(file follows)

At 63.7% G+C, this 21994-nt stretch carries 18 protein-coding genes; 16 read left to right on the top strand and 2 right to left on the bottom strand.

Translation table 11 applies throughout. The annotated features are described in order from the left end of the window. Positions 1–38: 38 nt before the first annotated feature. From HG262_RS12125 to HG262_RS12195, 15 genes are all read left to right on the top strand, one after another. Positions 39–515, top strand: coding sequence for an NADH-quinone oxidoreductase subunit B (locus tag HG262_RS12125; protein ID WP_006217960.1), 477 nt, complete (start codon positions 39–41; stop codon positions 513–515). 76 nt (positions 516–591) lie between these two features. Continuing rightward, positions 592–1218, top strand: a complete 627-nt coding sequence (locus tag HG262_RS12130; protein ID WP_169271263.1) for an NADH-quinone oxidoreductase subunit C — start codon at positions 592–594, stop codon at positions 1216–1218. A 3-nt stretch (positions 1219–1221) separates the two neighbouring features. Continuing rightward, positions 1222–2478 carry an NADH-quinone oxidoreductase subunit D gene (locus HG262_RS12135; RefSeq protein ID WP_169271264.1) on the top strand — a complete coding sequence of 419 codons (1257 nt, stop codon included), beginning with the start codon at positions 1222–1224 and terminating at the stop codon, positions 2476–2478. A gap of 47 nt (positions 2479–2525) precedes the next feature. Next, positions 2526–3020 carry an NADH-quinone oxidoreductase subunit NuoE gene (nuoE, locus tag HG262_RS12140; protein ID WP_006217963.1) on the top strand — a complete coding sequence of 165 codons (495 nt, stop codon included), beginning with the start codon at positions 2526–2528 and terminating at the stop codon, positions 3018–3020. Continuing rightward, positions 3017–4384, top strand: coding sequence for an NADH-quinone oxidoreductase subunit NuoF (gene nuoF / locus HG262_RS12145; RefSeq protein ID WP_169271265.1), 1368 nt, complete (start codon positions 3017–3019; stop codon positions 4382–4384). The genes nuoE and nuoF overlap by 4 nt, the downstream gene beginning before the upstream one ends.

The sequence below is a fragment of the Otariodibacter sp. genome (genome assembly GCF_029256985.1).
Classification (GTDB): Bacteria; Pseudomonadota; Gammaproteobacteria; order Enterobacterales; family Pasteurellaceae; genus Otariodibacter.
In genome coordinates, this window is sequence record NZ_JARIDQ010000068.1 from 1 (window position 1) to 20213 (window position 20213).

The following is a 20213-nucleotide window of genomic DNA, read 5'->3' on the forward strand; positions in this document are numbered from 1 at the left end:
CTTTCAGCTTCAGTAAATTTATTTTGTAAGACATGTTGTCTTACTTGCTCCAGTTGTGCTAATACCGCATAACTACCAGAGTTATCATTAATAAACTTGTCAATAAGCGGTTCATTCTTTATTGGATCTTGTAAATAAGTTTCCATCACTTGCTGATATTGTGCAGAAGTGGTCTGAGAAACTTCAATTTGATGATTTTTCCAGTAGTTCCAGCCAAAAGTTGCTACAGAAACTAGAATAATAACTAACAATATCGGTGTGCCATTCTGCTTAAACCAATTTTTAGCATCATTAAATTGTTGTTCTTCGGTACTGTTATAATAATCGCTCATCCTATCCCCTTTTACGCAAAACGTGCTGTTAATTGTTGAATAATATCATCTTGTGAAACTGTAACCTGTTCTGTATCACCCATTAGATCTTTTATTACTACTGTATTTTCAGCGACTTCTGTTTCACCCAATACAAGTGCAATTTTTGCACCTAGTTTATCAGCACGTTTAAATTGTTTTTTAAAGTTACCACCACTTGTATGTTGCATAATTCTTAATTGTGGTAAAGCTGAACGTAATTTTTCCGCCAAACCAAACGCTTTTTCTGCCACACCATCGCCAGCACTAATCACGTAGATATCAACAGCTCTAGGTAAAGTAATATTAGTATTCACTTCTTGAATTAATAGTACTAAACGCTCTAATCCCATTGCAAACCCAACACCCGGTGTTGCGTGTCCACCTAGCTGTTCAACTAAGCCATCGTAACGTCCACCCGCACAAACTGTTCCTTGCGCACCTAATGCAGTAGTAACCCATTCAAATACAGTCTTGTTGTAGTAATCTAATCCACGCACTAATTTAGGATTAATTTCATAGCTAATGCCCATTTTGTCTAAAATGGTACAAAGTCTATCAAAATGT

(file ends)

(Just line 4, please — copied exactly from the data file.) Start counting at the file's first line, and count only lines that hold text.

Classification (GTDB): Bacteria; Pseudomonadota; Gammaproteobacteria; order Enterobacterales; family Pasteurellaceae; genus Otariodibacter.